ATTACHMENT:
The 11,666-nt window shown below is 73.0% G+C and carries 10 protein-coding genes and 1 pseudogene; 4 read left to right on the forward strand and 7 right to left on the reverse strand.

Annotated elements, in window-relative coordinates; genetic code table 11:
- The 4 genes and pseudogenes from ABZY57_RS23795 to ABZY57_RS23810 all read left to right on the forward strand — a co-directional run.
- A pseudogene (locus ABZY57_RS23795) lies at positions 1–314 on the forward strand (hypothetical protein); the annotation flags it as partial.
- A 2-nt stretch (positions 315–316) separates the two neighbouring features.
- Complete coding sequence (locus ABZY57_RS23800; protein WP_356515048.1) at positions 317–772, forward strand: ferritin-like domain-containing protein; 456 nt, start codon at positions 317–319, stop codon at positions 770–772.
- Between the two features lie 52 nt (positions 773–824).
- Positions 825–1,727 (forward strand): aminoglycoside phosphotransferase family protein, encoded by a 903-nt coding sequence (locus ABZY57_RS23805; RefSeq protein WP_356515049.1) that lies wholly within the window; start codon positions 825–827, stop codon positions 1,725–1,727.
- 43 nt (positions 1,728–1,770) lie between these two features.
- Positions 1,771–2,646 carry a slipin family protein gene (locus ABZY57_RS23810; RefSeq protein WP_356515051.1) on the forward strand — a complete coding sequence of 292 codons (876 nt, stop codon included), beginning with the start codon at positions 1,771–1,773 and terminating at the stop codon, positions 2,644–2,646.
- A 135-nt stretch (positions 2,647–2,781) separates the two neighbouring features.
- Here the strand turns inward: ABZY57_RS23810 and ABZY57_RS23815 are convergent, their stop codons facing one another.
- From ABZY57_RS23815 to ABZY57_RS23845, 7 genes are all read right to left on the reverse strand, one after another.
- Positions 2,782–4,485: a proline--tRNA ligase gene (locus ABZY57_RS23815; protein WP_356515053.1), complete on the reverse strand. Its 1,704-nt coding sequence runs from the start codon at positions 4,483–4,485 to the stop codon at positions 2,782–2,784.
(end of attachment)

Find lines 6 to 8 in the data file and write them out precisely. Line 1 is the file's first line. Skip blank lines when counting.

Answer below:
- Complete coding sequence (locus ABZY57_RS23800; protein WP_356515048.1) at positions 317–772, forward strand: ferritin-like domain-containing protein; 456 nt, start codon at positions 317–319, stop codon at positions 770–772.
- Between the two features lie 52 nt (positions 773–824).
- Positions 825–1,727 (forward strand): aminoglycoside phosphotransferase family protein, encoded by a 903-nt coding sequence (locus ABZY57_RS23805; RefSeq protein WP_356515049.1) that lies wholly within the window; start codon positions 825–827, stop codon positions 1,725–1,727.